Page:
CatholicCare Wilcannia-Forbes CEO, Anne-Marie Mioche, is appealing to government and other support agencies to remember those still impacted by drought - even as tragedy and emergency do take their toll in other parts of the country.
"The bushfires have been disastrous and as a nation we held our breath at the threat and tragedy but we must not forget about the long slow burn of devastation still being caused by the drought which has crippled much of eastern Australia," Ms Mioche said.
"December had the lowest rainfall on record for Australia and we still have people in our diocese - which covers 52 per cent of NSW - who missed out on rain this week, continuing to severely limit water resources, soil moisture and any hope of a crop or livelihood for 2020."
Rainfall to date has come in storms and the benefits have been very isolated in our shire.
Even as the Advocate prepared this edition for print, the shire was experiencing another dry, dusty and gusty day.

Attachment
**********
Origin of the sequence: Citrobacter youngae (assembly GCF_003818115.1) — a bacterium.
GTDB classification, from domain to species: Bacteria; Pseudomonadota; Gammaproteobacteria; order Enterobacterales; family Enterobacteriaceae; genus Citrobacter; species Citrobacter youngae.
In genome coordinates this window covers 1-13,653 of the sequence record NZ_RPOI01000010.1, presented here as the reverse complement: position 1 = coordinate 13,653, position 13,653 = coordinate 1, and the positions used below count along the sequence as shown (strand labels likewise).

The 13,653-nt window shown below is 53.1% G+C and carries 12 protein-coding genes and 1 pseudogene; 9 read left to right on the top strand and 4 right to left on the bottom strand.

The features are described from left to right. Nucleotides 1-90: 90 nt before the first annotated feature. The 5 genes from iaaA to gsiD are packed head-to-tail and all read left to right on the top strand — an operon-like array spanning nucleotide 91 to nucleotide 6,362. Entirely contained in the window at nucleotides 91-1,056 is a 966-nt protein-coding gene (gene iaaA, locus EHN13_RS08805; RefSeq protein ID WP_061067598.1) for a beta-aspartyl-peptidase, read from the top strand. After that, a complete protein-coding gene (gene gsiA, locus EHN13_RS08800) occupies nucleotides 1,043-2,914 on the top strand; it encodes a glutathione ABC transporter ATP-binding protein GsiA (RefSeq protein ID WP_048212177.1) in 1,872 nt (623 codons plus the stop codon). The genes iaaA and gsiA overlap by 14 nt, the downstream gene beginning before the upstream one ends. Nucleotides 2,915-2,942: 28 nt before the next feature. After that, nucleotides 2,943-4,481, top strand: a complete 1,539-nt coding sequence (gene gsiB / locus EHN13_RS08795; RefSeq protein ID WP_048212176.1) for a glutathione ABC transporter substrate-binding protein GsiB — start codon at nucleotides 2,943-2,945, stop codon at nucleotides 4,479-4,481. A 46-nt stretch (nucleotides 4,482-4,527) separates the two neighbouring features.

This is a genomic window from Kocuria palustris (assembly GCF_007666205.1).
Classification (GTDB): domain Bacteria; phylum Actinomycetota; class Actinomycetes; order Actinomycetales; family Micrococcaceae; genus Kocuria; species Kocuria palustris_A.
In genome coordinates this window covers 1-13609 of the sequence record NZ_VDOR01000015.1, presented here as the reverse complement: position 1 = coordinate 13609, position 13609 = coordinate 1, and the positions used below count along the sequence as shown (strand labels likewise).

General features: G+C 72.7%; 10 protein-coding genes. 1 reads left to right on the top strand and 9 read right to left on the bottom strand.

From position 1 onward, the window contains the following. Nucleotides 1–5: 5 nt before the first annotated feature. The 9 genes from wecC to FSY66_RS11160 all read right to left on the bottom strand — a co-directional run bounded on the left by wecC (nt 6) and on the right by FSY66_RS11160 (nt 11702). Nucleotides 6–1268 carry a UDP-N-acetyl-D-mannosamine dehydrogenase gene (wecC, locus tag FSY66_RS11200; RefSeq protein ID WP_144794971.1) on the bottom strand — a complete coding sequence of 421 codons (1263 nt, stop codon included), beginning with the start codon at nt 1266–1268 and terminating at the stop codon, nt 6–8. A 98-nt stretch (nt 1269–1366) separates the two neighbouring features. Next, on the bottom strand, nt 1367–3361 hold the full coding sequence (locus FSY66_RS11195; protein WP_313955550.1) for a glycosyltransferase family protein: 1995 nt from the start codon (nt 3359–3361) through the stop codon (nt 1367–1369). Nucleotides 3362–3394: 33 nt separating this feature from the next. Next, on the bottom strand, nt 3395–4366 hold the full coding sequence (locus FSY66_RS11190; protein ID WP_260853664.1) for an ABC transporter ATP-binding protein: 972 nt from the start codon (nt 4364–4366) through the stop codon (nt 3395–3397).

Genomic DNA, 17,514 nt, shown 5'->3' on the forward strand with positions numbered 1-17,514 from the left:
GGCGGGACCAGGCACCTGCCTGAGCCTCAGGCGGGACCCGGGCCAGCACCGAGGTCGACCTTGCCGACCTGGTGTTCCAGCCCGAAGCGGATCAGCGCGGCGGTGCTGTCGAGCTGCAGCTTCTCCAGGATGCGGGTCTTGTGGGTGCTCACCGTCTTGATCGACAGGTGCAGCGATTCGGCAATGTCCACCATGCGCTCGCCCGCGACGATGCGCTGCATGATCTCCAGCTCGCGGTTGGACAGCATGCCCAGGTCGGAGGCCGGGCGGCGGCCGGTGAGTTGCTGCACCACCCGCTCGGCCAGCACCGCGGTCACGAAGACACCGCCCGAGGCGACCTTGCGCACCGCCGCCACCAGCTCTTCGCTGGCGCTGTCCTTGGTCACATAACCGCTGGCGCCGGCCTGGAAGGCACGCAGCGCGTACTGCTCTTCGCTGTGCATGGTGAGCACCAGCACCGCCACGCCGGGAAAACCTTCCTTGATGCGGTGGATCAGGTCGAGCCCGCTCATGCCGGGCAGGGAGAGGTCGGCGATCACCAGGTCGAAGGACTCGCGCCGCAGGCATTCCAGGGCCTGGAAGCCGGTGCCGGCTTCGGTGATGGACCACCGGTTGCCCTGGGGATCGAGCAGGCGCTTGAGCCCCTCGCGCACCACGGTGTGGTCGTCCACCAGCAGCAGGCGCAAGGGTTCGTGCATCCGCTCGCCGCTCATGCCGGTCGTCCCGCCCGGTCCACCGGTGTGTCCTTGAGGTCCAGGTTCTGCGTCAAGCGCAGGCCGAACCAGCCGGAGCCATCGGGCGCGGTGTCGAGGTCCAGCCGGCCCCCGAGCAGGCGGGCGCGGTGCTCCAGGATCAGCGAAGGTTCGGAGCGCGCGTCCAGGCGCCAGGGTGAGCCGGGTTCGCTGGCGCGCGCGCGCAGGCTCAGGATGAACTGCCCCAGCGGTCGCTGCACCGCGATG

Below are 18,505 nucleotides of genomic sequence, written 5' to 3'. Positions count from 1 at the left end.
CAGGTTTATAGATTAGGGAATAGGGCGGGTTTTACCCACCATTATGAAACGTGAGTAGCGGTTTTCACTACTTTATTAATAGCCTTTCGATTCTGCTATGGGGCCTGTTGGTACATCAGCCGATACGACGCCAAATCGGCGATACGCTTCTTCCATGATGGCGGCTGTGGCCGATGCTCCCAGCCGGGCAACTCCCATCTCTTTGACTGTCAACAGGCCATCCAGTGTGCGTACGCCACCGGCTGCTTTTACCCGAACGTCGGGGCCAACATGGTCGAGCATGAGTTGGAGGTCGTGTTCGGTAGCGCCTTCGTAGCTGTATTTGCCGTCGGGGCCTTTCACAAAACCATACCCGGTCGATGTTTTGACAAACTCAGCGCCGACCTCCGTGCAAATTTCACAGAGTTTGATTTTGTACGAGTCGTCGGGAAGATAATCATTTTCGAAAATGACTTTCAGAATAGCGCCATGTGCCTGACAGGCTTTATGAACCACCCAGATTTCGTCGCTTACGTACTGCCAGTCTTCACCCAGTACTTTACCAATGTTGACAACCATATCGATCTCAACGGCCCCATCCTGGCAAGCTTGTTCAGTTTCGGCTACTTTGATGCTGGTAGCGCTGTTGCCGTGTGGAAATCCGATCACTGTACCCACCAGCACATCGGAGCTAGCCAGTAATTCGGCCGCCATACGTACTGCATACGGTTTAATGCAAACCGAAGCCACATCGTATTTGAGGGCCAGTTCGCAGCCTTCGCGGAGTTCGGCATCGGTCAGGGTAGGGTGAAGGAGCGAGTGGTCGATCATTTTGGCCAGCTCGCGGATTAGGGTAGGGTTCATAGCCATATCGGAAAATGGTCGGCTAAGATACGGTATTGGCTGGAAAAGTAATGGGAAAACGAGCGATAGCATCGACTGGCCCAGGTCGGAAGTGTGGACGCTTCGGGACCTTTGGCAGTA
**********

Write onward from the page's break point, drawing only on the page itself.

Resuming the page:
"The impacts on our rural and remote communities is dire, we need help," Ms Mioche pleaded.
A media release issued by CatholicCare Wilcannia Forbes says it is wonderful to see a positive and fast response by the Australian Government committing $76 million to mental health and trauma informed care for bushfire affected areas.
A total $6.3million has been committed over two years for mental health and counselling in drought affected areas.
Some regional areas within the diocese are now entering a fourth year of drought - and for Forbes this followed a year of flooding - and some of the associated social impacts are heartbreaking.
"We are trying our very best to help meet the increasing needs for our communities," Ms Mioche said.
"We support families, parents and children, relationships, financial counselling, domestic violence, homelessness, youth as well as our indigenous communities - all areas of need escalating as the tyranny of drought cripples our rural and remote communities."